Divorce documents reveal drugs, bizarre comments
Oklahoma City, Okla. – Divorce records tucked away since 2007 are now open to the public.
The documents reveal details never seen before of Oklahoma City Mayoral Candidate Ed Shadid.
Thousands of pages filed in several boxes filled the Court Clerk’s office as News Channel Four poured through the pages of Shadid’s divorce proceedings.
His ex-wife stood behind him Thursday night when he warned reporters waht would come with the release of their divorce documents.
Inside the paperwork, you learn of his struggle with drugs like LSD and Ectacy.
Not something voters expected of the mayor candidate.
“I do think that if you’re running for a public office, I think that should be disclosed, and the voters have a right to know the track record of who they’re voting for,” said Ariane Hyatt.
Court transcripts say Shadid told a judge he went to rehab at age 18 and again in 2005. Thursday night, he explained further to reporters.
“After my brother’s death in 2004,” said Shadid, “I hit rock bottom.”
Many of the divorce documents centered around Shadid’s battle for custody of his children. At one point, his ex-wife accused him of making outlandish, even bizarre statements regarding his children when he explained how important staying sober is to him.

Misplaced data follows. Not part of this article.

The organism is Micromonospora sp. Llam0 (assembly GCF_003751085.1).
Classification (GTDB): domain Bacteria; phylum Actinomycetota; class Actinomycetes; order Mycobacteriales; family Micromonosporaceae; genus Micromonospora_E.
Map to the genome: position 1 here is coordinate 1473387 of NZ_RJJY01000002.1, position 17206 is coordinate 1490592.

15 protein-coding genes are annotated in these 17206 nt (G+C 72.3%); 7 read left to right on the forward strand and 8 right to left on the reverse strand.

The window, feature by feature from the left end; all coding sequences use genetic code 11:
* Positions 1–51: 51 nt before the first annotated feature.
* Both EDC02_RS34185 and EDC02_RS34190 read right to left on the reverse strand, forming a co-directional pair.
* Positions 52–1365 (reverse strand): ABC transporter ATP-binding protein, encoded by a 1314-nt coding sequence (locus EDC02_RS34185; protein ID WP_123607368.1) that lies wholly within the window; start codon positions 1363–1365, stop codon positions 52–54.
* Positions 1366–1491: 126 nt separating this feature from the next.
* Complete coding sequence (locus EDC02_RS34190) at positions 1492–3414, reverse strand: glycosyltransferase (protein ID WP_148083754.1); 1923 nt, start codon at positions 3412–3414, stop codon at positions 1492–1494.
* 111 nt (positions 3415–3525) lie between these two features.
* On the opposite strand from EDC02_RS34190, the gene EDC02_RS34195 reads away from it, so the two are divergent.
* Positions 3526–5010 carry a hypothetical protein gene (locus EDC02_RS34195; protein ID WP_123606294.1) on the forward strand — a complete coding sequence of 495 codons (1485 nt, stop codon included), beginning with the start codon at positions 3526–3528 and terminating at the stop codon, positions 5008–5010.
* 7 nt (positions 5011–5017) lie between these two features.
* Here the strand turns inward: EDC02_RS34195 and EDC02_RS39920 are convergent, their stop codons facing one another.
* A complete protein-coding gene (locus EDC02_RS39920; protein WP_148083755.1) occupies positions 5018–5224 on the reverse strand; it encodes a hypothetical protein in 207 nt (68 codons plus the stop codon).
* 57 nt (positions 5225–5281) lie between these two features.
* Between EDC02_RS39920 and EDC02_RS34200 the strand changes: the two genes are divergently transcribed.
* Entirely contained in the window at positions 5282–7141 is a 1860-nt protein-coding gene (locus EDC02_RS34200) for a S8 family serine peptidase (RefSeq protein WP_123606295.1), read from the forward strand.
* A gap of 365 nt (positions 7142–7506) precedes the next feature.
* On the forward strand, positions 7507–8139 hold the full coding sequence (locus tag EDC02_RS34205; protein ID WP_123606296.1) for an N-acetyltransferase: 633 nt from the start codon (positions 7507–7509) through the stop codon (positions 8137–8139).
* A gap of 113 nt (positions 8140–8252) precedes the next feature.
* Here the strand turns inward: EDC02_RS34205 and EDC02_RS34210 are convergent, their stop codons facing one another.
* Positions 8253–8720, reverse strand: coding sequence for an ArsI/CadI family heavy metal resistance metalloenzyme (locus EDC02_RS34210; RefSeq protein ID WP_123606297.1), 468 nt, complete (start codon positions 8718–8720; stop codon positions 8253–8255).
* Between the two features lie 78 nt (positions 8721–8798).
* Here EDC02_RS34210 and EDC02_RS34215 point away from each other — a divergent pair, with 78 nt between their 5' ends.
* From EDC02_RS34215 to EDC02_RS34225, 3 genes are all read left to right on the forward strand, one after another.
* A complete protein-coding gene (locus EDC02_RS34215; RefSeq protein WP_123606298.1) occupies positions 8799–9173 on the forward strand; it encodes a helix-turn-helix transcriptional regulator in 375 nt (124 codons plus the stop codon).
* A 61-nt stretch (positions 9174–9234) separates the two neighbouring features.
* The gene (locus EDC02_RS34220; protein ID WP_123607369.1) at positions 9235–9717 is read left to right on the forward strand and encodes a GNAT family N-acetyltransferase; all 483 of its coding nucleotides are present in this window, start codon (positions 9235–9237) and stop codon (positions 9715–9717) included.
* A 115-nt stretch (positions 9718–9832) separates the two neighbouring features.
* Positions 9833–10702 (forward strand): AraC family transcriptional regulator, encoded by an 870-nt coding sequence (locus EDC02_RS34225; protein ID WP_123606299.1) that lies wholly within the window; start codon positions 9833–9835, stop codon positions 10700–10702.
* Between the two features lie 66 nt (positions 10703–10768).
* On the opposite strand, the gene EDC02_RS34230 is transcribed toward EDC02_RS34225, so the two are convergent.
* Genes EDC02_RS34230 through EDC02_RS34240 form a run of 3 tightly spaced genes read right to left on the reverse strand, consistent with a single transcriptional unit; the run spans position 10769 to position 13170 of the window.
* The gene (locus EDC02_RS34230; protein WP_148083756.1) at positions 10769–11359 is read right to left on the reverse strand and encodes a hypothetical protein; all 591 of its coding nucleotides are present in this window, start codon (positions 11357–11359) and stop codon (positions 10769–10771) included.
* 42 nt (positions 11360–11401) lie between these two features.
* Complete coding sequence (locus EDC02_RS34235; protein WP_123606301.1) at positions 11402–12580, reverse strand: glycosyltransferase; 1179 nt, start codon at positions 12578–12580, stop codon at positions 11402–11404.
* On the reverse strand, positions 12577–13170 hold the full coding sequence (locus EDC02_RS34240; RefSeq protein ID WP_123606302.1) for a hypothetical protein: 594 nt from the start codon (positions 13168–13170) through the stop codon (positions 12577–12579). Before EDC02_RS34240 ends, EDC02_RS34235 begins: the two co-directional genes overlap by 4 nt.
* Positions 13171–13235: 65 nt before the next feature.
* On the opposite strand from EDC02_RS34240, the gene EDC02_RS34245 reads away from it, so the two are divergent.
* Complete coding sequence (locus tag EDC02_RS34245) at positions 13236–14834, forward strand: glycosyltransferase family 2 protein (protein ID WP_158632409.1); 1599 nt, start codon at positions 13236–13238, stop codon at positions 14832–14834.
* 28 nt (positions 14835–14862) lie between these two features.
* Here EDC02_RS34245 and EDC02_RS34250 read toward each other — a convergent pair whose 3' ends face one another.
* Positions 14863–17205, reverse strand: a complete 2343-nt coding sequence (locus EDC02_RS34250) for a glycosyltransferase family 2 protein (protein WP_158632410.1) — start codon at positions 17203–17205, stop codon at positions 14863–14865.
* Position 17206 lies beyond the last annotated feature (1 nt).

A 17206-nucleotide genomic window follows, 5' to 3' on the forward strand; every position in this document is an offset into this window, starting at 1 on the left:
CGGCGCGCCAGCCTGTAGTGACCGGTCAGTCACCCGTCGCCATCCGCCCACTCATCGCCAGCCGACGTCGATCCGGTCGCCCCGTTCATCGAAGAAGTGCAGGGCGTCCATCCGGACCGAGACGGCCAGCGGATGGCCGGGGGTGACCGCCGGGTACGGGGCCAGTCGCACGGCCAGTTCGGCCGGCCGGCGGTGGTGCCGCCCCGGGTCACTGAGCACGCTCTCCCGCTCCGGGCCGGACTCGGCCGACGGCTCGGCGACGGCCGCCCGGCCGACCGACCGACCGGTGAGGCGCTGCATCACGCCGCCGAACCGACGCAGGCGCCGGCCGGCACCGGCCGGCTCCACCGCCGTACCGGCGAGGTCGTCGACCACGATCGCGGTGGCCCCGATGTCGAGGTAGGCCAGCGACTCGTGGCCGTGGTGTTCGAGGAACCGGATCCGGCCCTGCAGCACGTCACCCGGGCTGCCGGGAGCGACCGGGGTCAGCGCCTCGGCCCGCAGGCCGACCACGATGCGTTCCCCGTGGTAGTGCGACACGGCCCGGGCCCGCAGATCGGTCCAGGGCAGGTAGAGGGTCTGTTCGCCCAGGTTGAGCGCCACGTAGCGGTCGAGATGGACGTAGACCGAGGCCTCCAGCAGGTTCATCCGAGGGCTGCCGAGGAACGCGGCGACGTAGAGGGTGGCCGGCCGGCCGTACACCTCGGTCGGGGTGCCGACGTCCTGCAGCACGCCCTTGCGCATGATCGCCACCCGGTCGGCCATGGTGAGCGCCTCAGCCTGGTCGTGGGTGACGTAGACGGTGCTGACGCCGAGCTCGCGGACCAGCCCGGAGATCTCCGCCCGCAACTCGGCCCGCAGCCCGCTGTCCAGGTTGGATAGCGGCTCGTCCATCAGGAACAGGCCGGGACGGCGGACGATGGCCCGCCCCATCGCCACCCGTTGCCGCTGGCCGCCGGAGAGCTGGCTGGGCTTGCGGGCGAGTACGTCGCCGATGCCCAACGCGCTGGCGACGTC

She accused him of saying, “Just kill the kids if I ever, if I ever go back…”
Shadid’s campaign sent us this statement: “The allegation was unproven and disputed. I have no recollection of ever saying those words. The children’s attorney, Dr. John Hall, psychologist and attorney found that I should have my children 50 percent of the time.”
Attorney Keith Magill says it’s not uncommon for divorce cases to get ugly.
“They can, and usually when that is the case there’s been some sort of either tramaritc event or diagnosis of mental health issues or addiction issues, things like that that can come from that,” said Magill.
When it came to his mental health records, Shadid asserted his Fifth Amendment rights which protect him from disclosing information that could incriminate him.
A journey Shadid said wouldn’t be easy to relive.
Although it’s going to be painful,” said Shadid, “I pray that some good will come from a discussion of what addiction can do to families.”
While he hopes this document release can help others, his supporters say he’s a changed man.
Now, can other voters separate his past from the present race for mayor?
“I would be able to seperage marriage problems, drug problems might be another issue,” said Hyatt. “Just becuase if it’s a habit, it’s addictive. That’s something you have to take into account. That person is running our city.”
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